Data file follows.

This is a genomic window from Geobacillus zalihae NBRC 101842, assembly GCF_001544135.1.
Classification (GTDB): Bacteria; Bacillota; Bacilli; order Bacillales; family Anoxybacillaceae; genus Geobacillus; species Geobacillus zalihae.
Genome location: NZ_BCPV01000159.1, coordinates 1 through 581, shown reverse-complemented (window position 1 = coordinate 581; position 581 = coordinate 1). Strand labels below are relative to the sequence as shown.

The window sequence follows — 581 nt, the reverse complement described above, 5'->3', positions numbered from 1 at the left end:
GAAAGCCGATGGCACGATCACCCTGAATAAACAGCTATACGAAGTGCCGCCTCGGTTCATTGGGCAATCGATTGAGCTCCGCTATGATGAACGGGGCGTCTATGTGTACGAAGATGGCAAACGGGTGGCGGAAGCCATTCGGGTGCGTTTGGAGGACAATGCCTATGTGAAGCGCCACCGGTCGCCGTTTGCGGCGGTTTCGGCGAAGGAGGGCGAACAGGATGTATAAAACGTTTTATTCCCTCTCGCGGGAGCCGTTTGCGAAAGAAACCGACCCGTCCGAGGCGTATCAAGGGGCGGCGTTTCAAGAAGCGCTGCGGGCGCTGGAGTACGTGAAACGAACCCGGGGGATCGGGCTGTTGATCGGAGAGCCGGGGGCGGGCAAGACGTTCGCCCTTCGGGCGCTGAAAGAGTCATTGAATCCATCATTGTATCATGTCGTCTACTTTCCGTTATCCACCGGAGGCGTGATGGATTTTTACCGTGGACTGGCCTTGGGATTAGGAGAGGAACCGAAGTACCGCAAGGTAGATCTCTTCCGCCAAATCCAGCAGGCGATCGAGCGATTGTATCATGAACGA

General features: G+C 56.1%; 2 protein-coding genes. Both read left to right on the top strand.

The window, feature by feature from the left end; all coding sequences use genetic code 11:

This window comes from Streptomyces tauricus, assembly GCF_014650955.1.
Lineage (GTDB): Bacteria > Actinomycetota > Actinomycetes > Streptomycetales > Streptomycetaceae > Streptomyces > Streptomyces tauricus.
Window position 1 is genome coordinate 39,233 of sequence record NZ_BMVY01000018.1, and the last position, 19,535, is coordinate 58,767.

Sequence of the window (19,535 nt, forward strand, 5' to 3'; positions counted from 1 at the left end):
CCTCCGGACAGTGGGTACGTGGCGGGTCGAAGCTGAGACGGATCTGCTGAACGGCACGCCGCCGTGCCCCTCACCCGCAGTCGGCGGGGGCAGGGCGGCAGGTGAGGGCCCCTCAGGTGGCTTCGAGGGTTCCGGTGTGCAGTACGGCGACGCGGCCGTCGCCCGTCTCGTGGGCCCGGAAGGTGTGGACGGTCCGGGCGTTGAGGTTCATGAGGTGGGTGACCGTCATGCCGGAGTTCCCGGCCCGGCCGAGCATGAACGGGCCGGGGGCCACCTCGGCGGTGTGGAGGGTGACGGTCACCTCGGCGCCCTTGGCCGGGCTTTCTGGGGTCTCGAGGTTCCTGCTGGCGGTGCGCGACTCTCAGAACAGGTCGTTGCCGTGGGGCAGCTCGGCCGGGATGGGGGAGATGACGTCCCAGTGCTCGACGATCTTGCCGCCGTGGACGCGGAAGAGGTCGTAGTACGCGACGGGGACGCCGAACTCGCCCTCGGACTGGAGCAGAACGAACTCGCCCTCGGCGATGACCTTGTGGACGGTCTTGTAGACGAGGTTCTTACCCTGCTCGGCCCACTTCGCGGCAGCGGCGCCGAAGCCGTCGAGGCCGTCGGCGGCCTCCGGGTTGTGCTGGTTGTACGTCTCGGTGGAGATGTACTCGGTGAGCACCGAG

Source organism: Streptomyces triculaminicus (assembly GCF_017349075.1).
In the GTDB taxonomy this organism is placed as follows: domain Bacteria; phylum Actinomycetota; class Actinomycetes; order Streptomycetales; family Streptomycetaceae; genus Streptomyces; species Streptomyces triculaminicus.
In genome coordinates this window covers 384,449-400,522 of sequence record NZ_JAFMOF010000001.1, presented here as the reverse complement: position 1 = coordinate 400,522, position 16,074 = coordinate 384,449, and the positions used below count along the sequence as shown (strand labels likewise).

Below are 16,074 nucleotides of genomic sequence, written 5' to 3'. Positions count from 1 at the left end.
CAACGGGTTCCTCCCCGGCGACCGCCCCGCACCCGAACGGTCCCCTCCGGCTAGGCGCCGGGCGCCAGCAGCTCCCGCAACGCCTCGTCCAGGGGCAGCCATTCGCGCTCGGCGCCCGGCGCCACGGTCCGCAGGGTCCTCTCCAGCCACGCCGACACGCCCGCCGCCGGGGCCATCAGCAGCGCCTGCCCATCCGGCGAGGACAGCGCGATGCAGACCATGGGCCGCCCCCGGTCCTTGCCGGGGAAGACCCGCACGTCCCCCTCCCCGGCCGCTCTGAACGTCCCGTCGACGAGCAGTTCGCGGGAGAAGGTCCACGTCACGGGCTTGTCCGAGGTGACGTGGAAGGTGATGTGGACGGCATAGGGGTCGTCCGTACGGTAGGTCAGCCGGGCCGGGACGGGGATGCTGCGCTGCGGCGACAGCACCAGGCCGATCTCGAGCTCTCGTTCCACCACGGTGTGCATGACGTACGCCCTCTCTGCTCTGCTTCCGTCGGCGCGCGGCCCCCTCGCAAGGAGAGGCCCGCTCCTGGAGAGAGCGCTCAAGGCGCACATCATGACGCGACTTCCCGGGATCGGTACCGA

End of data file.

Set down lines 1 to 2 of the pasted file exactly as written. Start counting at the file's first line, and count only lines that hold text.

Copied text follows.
This is a genomic window from Geobacillus zalihae NBRC 101842, assembly GCF_001544135.1.
Classification (GTDB): Bacteria; Bacillota; Bacilli; order Bacillales; family Anoxybacillaceae; genus Geobacillus; species Geobacillus zalihae.